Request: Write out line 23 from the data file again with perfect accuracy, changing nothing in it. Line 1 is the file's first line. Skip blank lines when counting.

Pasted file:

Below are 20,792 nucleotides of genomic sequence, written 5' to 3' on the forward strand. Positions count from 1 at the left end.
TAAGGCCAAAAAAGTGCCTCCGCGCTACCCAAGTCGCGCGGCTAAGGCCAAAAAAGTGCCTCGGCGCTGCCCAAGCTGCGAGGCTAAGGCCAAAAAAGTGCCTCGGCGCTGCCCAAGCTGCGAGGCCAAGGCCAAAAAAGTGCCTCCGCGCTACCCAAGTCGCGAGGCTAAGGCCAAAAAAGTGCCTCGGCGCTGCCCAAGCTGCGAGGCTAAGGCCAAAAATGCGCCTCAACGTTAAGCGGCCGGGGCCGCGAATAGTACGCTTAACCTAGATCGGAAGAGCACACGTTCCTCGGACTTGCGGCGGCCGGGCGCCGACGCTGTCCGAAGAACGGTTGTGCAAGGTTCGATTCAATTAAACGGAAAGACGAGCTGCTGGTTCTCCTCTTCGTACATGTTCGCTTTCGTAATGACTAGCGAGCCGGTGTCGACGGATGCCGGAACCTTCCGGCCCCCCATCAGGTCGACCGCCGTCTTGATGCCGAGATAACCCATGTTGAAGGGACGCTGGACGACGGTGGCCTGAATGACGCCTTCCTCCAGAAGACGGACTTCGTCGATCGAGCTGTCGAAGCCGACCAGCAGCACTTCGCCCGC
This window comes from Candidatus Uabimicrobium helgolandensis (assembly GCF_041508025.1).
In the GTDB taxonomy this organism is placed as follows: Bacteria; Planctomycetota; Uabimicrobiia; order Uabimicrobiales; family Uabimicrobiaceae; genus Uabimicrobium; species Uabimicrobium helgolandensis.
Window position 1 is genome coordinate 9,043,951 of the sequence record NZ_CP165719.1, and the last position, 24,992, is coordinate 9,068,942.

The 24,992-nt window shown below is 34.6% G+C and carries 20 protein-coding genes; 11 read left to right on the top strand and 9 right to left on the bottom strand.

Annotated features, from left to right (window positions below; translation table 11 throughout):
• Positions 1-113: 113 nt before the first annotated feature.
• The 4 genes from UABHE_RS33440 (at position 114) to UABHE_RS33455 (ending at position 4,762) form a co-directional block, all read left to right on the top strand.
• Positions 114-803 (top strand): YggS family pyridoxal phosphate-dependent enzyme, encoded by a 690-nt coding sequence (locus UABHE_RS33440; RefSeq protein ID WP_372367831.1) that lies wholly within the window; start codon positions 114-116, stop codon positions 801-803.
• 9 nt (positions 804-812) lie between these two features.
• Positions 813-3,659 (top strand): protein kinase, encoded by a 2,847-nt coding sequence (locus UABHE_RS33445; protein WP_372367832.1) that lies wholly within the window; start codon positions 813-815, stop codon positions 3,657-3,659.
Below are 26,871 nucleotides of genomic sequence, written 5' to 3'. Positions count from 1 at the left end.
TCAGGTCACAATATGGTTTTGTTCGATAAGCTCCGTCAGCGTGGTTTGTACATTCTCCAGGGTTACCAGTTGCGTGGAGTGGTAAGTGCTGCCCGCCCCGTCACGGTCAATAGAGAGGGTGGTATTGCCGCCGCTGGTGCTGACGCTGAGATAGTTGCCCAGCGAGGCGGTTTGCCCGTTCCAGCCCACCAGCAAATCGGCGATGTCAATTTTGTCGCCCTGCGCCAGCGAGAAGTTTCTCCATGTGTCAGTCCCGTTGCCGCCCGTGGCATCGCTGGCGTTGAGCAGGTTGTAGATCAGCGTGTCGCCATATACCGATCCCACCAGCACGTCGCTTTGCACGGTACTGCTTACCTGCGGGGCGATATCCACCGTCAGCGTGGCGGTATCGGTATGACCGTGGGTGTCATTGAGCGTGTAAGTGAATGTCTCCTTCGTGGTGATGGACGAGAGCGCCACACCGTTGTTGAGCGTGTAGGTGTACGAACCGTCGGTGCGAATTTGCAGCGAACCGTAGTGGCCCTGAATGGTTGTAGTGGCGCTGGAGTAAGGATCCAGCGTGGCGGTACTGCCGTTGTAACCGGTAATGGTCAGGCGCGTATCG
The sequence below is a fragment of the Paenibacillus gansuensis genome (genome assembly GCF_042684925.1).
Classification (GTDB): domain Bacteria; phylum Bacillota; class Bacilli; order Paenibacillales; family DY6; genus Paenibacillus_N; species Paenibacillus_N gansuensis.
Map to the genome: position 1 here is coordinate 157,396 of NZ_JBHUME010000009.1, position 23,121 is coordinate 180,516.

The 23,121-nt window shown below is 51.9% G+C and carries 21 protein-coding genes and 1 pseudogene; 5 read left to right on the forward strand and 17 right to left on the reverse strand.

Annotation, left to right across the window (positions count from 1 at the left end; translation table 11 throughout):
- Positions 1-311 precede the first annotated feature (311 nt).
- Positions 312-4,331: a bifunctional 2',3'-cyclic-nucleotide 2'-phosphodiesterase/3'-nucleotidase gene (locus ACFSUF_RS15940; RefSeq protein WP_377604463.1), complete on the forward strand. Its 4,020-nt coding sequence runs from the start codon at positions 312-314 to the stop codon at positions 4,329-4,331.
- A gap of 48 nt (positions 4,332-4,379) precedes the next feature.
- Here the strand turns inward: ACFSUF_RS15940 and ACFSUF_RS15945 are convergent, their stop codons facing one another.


- Here the strand turns inward: ACFSUF_RS15940 and ACFSUF_RS15945 are convergent, their stop codons facing one another.